Notice is hereby given that in pursuance of a resolution passed by the Board of Commissioners, Miami County, Ohio, on 22 February 2011, there will be submitted to the qualified electors of the unincorporated area of Concord township at the General Election to be held at the regular places therein on the 8th day of November 2011 the question being a referendum by petition affecting the unincorporated area of said township: COUNTY ZONING CHANGE RESOLUTION 11-01-102 The polls for said election will be open from at 6:30 a.m. until 7:30 p.m. of said day.

Notice is hereby given that in pursuance of a resolution passed by the Board of Education of the Milton-Union Exempted Village School District, Miami County, Ohio, on 18 July, 2011, there will be submitted to the qualified electors of the said school district at the General Election to be held at the regular places therein on the 8th day of November 2011 the question of levying a tax for the benefit of said school district for the purpose of: CURRENT OPERATING EXPENSES Said tax being a: RENEWAL At a rate not exceeding 17 mills for each one dollar of valuation, which amounts to $1.70 for each one hundred dollars of valuation, for 5 years, commencing in 2012, first due in calendar year 2013. The polls for said election will be open from at 6:30 a.m. until 7:30 p.m. of said day.

By order of the Board of Elections, Miami County

By order of the Board of Elections, Miami County

By order of the Board of Elections, Miami County

Roger E. Luring, Chair Steve Quillen, Director

Roger E. Luring, Chair Steve Quillen, Director 10/20, 27/2011



10/20, 27/2011

Roger E. Luring, Chair Steve Quillen, Director 2225448

10/20, 27/2011




Thursday, October 20, 2011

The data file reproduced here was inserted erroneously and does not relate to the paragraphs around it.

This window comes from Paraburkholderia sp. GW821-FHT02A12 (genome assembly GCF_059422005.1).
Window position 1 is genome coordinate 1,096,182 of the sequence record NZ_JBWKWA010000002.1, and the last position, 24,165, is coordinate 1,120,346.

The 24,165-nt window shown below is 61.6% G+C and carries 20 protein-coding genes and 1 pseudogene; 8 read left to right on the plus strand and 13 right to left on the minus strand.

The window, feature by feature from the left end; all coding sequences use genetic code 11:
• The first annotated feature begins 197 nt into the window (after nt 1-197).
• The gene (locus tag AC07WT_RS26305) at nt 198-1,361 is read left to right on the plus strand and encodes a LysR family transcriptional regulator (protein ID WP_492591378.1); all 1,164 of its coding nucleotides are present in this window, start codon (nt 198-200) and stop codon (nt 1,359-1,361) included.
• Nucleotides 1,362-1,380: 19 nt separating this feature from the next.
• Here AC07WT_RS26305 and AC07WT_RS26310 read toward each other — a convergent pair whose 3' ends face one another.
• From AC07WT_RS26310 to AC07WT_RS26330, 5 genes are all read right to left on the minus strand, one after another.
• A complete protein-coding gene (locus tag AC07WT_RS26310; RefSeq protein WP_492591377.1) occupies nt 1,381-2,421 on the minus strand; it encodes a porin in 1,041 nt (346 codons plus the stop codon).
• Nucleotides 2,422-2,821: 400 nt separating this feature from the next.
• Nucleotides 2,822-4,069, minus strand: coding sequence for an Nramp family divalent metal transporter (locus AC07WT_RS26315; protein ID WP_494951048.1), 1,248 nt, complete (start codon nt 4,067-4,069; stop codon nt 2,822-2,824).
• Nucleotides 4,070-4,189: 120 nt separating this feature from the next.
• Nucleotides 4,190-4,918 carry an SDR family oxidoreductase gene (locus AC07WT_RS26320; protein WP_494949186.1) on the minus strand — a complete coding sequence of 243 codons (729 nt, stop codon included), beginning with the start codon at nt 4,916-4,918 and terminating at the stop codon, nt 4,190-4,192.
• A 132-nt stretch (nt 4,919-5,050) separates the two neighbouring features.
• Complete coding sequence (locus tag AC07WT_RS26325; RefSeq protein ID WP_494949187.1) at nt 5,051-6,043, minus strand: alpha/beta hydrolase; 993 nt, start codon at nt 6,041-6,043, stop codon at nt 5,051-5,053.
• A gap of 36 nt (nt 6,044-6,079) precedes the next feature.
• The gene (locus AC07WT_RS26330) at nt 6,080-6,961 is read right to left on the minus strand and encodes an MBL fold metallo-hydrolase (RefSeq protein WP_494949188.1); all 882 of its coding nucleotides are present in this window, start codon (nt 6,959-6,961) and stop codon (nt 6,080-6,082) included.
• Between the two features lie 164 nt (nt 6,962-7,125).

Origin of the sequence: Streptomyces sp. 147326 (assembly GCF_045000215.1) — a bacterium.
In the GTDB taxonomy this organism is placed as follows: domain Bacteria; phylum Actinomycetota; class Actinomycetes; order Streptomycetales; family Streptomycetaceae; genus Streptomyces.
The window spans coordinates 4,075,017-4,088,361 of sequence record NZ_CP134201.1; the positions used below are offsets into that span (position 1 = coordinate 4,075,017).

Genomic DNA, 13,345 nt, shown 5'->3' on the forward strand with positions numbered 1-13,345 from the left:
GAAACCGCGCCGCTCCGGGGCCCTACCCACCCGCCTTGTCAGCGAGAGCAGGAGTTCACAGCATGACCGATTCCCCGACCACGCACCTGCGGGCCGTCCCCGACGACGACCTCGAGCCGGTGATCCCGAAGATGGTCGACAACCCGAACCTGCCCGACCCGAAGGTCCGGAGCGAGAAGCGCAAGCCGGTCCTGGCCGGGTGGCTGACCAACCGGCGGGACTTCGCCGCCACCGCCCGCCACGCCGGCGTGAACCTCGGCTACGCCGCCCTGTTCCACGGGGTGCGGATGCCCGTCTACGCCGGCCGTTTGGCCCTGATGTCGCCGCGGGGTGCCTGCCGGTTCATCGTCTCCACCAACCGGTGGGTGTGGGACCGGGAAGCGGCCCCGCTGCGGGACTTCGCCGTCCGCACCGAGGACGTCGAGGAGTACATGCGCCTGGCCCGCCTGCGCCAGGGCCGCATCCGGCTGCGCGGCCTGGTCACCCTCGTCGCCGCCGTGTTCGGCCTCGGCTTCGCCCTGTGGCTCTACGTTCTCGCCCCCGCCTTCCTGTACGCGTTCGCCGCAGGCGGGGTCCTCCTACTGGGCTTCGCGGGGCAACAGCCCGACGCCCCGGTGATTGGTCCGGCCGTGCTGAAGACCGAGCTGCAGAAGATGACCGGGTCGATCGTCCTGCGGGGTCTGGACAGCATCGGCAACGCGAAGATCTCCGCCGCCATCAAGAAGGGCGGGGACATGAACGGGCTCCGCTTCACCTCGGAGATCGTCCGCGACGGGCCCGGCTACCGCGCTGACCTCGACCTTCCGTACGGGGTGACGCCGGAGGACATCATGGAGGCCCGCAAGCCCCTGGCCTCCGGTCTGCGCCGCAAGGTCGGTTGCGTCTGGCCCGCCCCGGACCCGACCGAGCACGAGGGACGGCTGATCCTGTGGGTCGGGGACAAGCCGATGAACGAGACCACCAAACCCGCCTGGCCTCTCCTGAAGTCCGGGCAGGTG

Grandmother should respect the request to remove pics from Facebook Dear Annie: Yesterday, our daughter-in-law announced that she did not want pictures of her children posted on Facebook. My wife is beside herself, saying that "Mary" has no right to do this. My wife refuses to respect the request. She has many pictures of the grandchildren that she took and has already posted on Facebook. Personally, I agree with my daughter-in-law, and as a result, my wife won't speak to me. She accused me of not being supportive because I'm taking Mary's side. Can you help? Should my wife take the pictures down? — Annoyed Husband Dear Annoyed: Yes, and for several reasons. It's one thing to post a picture of an unknown drunk at a bar. That is fair game. But when someone specifically asks you to remove a picture, it is a sign of good will to do so. Also, these are photographs of children, and parents can be highly sensitive to having those pictures plastered in a public space. Your wife should be respectful of Mary's parental authority. But the overriding reason should be maintaining a warm and loving relationship with your daughter-in-law. By refusing this request, your wife is creating unnecessary rancor. Once the kids are posting their own pictures on Facebook, we suspect Mary will ease up. Please urge your wife to be patient. She can still display the photographs at home, in her purse or on her smartphone. Dear Annie: I go to a wonderful doctor. The only problem is, he has horrendously bad breath. I don't understand how a health care professional can have such terrible oral hygiene. You would think he knows better. He drinks coffee constantly, so I don't know whether that's contributing to the odor or whether he believes it covers it up. The really perplexing thing is that he works in an office with several other people, including his wife, who is also a physician. The nurses and receptionist all carry on conversations with him like everything is fine. I was beginning to think his breath odor was a figment of my imagination until I referred a colleague to him. After her appointment, she told me, "He was really nice. Too bad his breath smells like something crawled into his mouth and died." I don't have the guts to tell him, and I can't understand why those closest to him don't say anything. Shouldn't a physician be on top of things like this? — Puzzled Patient Dear Puzzled: You are assuming his halitosis is caused by poor oral hygiene, but that may not be the case. Sometimes there are underlying, even intractable reasons for bad breath, and your physician may be doing all he can to remedy the problem. If neither you nor anyone in his office is willing to speak up, we recommend you offer him a breath mint at your next visit. If you also pop one into your own mouth, it will lessen any embarrassment. Dear Annie: I know how "Widowed and Confused" feels about dating again. I was widowed suddenly at the age of 45. For months, I went to work and came home and sat on my couch until bedtime. Then a good friend took me out to a bar with a live band. When a man asked me to dance, I said yes. My children were grown when their father died, and my oldest was upset to learn I was seeing someone. I said, "Can you tell me when Dad is going to come back? If you can, I'll sit right here and wait for him." After a few minutes, she replied, "You're right, Mom. He's not coming back, and you need to live your life." Tell "Widowed" to ask that same question of anyone who thinks she should mourn forever. If they can give her a "date of return" on her deceased husband, fine. I suspect they'll see the simple truth and stop trying to make her feel guilty. — Didn't Wait Forever Annie's Mailbox is written by Kathy Mitchell and Marcy Sugar, longtime editors of the Ann Landers column. Please e-mail your questions to, or write to: Annie's Mailbox, c/o Creators Syndicate, 5777 W. Century Blvd., Ste. 700, Los Angeles, CA 90045.